Girls Gone Wild: Female Sex Addiction on the Web
Girls Gone Wild: Female Sex Addiction on the Web - Page 2
(page 2)Dr. Leslie Beth Wish, a psychologist and licensed clinical social worker specializing in women’s issues, agrees that "acting out" online is especially easy for female sex addicts. “After a while you want something else or something more. It’s no longer satisfying to do whatever you’re doing, and now you want greater intensity—greater pain, more frequency or a sense of danger.”
The accessibility of these online connections allows those of us who are Looking for Mr. Goodbar-type addicts to get sicker more quickly. The character in the book has one-night stands with men she picks up in bars, night after night, eventually resulting in her own murder. Carly says, “If the Internet didn’t exist, I probably would never have had the opportunity to do a lot of what I’ve done. It just made it really easy and really anonymous. I could just sit down with my computer and within an hour or two have it nailed down.”
The Internet makes possible a sort of extreme promiscuity that can easily grow out of control. Lisa, 37, who recently hit a year of sexual sobriety, says, “I lost count of how many people I'd slept with when I was in my early twenties. At that point it was around 100 people. I spent years after that without slowing down, so I'm not sure how many. I used a dating site for anonymous hookups. The form was life-threatening unsafe and unconscious sex. It was and is a compulsion for me. Almost like a nervous tic.”
According to Stanford Researcher Al Cooper, 40 percent of the most extreme cyber sex users are women, and those women are likely to ignore normal safety precautions to put themselves in high-risk situations with men they don’t know.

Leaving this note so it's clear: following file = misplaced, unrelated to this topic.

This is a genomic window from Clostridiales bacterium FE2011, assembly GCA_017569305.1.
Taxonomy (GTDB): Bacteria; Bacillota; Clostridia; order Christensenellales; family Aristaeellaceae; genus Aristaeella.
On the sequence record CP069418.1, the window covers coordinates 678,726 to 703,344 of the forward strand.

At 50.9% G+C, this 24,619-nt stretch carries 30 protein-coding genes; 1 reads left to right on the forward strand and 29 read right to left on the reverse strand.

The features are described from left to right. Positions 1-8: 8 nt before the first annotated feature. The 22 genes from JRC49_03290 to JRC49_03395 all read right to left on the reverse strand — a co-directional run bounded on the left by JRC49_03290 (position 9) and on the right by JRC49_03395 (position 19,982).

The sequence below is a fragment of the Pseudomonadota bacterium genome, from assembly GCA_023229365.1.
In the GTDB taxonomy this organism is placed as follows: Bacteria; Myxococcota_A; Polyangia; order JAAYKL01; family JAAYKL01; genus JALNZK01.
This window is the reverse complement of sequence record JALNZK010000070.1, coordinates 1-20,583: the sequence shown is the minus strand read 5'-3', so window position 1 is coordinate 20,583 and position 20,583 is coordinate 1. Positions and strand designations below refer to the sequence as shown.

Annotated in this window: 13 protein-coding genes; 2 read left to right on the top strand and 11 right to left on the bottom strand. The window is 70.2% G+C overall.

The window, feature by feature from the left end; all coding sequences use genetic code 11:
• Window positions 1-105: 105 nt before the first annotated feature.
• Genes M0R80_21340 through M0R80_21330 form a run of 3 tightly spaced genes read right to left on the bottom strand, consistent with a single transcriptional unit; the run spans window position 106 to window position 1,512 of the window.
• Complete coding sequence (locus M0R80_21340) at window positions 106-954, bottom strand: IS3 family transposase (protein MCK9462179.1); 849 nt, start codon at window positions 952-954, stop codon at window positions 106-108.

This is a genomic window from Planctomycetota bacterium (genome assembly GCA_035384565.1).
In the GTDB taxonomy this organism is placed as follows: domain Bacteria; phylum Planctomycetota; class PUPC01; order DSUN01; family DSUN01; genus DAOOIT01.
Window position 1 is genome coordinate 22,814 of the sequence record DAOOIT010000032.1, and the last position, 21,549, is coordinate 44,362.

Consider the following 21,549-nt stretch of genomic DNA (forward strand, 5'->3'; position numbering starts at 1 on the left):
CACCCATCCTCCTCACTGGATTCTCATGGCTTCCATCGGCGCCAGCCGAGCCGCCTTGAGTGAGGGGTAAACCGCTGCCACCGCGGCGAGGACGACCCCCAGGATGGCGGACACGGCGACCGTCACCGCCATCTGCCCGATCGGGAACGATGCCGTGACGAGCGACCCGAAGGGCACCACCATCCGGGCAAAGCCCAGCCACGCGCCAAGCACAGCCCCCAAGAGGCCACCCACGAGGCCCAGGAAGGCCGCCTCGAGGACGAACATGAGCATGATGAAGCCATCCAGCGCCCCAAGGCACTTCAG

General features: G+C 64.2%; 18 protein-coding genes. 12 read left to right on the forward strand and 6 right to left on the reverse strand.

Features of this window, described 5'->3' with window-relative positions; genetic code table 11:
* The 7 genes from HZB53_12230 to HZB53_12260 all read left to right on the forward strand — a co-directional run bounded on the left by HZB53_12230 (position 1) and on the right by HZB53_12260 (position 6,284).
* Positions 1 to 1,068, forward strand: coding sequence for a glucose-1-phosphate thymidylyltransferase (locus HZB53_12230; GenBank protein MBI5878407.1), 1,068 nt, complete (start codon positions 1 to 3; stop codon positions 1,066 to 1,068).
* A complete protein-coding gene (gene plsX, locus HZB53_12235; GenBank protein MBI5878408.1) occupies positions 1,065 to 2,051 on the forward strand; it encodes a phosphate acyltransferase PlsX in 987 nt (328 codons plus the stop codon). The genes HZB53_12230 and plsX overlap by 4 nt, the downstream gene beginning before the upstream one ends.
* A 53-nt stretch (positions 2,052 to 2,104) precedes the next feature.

Sometimes, after a successful encounter with one person I found online, the door would barely close behind them before I checked my email and started the whole process over again. At my worst, I was holding down a full-time job, but having anonymous sexual encounters up to three times a day—in the morning before work, on my lunch break when I would slip out to meet a man at a short-stay hotel, and after work before I headed home for the evening. That level of acting out would have been difficult to arrange without a steady stream of sex partners coming from online sex ads.
Dr. Wish says, “In the '80s, you had gateways. You could go to Plato’s Retreat in New York and meet other people who did 'swinging.' Now the Internet isn’t a gateway, it’s a floodgate.”
According to Dr. Wish, the biggest difference between female sex addicts she’s treated pre-Internet boom and post- is that both the opportunities and the shame have increased exponentially, as the addiction has gone from something out in the open to a secret life played out in a virtual world.
Both addiction and the Internet are weird compartmentalized shadowlands. They make great bedfellows, the Internet aiding and abetting in the addict’s tendency to lead a furtive double life.
“There are no last names,” says Carly. “It’s very rare that there was ever someone I had a repeat encounter with. As soon as you don’t want to interact with that person anymore, it’s as simple as blocking them. Game over. You move on like it never happened.”
“Even though you can get pornography and hookups, it’s now seen as something that you can do in private on the computer and nobody knows about it," Dr. Wish explains. "You’ve got freedom, but the other side of the coin is ‘Oh my god, I’m doing this in the dark furtively. I have a part of my behavior that is closed. The black curtain has been drawn on how other people see me and how I present myself to others.’”